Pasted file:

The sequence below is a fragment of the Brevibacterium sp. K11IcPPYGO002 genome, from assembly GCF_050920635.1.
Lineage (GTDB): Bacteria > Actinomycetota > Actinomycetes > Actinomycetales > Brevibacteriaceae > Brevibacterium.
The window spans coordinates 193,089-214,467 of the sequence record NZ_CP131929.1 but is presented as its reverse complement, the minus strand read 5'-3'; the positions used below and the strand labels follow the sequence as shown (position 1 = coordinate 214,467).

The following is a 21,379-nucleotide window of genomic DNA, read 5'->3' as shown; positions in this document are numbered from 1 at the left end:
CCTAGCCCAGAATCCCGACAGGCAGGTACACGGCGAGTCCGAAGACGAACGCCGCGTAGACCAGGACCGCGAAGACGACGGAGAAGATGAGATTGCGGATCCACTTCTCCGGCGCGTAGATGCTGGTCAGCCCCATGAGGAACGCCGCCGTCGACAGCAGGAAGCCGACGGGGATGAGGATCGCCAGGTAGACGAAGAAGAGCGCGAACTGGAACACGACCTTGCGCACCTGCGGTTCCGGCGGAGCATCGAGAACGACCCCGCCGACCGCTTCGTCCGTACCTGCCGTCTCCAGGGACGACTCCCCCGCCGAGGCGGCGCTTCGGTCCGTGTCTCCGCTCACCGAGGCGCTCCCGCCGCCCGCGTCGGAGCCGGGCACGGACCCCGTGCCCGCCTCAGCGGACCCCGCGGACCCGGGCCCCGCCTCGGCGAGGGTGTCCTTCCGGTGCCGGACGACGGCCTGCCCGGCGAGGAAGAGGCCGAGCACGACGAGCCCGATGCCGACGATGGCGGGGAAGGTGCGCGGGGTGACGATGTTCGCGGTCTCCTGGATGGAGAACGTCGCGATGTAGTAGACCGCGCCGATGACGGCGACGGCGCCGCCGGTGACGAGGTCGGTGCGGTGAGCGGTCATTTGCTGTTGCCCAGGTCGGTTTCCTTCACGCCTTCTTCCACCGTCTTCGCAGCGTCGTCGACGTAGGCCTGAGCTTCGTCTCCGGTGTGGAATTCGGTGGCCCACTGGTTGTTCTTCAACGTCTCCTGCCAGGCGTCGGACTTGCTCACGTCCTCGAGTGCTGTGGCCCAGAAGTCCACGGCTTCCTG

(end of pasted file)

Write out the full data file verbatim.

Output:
The sequence below is a fragment of the Brevibacterium sp. K11IcPPYGO002 genome, from assembly GCF_050920635.1.
Lineage (GTDB): Bacteria > Actinomycetota > Actinomycetes > Actinomycetales > Brevibacteriaceae > Brevibacterium.
The window spans coordinates 193,089-214,467 of the sequence record NZ_CP131929.1 but is presented as its reverse complement, the minus strand read 5'-3'; the positions used below and the strand labels follow the sequence as shown (position 1 = coordinate 214,467).

The following is a 21,379-nucleotide window of genomic DNA, read 5'->3' as shown; positions in this document are numbered from 1 at the left end:
CCTAGCCCAGAATCCCGACAGGCAGGTACACGGCGAGTCCGAAGACGAACGCCGCGTAGACCAGGACCGCGAAGACGACGGAGAAGATGAGATTGCGGATCCACTTCTCCGGCGCGTAGATGCTGGTCAGCCCCATGAGGAACGCCGCCGTCGACAGCAGGAAGCCGACGGGGATGAGGATCGCCAGGTAGACGAAGAAGAGCGCGAACTGGAACACGACCTTGCGCACCTGCGGTTCCGGCGGAGCATCGAGAACGACCCCGCCGACCGCTTCGTCCGTACCTGCCGTCTCCAGGGACGACTCCCCCGCCGAGGCGGCGCTTCGGTCCGTGTCTCCGCTCACCGAGGCGCTCCCGCCGCCCGCGTCGGAGCCGGGCACGGACCCCGTGCCCGCCTCAGCGGACCCCGCGGACCCGGGCCCCGCCTCGGCGAGGGTGTCCTTCCGGTGCCGGACGACGGCCTGCCCGGCGAGGAAGAGGCCGAGCACGACGAGCCCGATGCCGACGATGGCGGGGAAGGTGCGCGGGGTGACGATGTTCGCGGTCTCCTGGATGGAGAACGTCGCGATGTAGTAGACCGCGCCGATGACGGCGACGGCGCCGCCGGTGACGAGGTCGGTGCGGTGAGCGGTCATTTGCTGTTGCCCAGGTCGGTTTCCTTCACGCCTTCTTCCACCGTCTTCGCAGCGTCGTCGACGTAGGCCTGAGCTTCGTCTCCGGTGTGGAATTCGGTGGCCCACTGGTTGTTCTTCAACGTCTCCTGCCAGGCGTCGGACTTGCTCACGTCCTCGAGTGCTGTGGCCCAGAAGTCCACGGCTTCCTG